Lightscape / Night Sky

View of the earth from space at night, showing the distribution of light pollution
View of the earth from space at night, showing the distribution of light pollution

NOAA/NGDC/DMSP Digital Archive

  • What did we used to do in the days before television and movies?
  • What did we do to amuse ourselves before cards and games?
  • What did we do to learn before there were books?
  • What did we do after the evening meal was cooked over the fire and before we settled in under our animal skins to stay warm for the night?

We probably talked and did whatever tasks we could do in the light of the fire. We could do more once we learned to control fire. But what did we do before fire? We looked at the night sky!

Learning From The Sky
And we wondered. And we learned! There are cycles in the night sky. The moon taught us about months. The sun taught us about years (we already knew about days). With this knowledge we could determine when the growing season was soon to be upon us and we could dependably plant crops. We could leave behind the days of depending on hunting and gathering. With agriculture came the ability to stay in one place and build.

Today we spend our nights indoors. Even if we happen to go camping, we probably spend most of those evening hours in an RV or camper trailer. Maybe we spend a couple of hours around a campfire. There is something comforting and companionable about time spent with family and friends around a fire that connects us to our distant past. But next time let the fire go out and turn off any other sources of light you can and spend some time with the night sky.

Become An Astronomer
The planets move across the sky very much like the sun and the moon except that sometimes they seem to go backwards. If we watch the stars all night long we will see them tracing out circles above us. If we do this often enough we can keep track of the planets and discover their patterns. Throughout the year we may also discover that the star patterns change. We can become: astronomers!

And then we will become frustrated! The lights of our cities will make it very difficult to see and study the night time sky. We might want to get away from our cities and seek out remote dark mountaintops like the ones where they erect the large telescopes.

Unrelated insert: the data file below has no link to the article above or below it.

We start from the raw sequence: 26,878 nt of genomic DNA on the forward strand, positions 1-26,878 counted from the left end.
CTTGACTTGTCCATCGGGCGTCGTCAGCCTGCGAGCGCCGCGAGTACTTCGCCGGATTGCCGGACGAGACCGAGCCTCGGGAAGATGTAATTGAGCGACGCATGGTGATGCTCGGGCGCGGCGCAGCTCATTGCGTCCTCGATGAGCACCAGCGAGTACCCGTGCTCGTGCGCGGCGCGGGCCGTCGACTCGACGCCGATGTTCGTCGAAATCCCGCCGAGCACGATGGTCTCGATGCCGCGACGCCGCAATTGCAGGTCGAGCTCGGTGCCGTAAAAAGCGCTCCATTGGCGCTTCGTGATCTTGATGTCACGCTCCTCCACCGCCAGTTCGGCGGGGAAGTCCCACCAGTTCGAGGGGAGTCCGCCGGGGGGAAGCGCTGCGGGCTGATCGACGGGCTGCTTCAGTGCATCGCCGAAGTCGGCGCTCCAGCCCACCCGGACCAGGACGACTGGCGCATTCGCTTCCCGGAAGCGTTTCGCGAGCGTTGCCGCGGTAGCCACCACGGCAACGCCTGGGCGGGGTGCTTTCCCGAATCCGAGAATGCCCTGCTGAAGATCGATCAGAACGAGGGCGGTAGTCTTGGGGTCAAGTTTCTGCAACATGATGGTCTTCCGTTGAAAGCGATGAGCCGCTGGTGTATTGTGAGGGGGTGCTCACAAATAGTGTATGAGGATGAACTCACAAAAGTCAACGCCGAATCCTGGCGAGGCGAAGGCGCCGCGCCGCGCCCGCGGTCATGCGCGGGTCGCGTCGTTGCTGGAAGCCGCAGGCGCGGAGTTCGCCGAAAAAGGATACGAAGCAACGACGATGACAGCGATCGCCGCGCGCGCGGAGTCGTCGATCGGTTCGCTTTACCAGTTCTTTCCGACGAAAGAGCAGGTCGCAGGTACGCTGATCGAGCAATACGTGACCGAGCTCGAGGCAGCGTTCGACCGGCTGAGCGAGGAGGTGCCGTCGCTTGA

That should satisfy us and we will be able to see all the stars we could ever desire. But in the process we will have learned why the top astronomers have begun to put telescopes like Hubble into space: They want to get away from the light so they can see ever more distant and faint objects.

Night Sky At Bighorn Canyon
Many of our parks offer us places with dark night time skies. Some parks have even started offering programs at night to learn about the planets and stars or even to view wildlife. Some parks have even started advocating for darker night time skies.

If you camp on Bighorn Lake or at Barry’s Landing, spend some time looking up. No, that does not mean a quick glance. Spend some time really looking. Imagine the power we could save by diming our lights. Think about what we miss seeing at night from under our bright city lights.

Many of us might never see more stars at one time than we do when we spend a dark night in a national park. The experience of that night will dwell in our memory.

Last updated: February 24, 2015

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Mailing Address:

Bighorn Canyon National Recreation Area Headquarters Office
PO Box 7458

Fort Smith, MT 59035


(307) 548-5406

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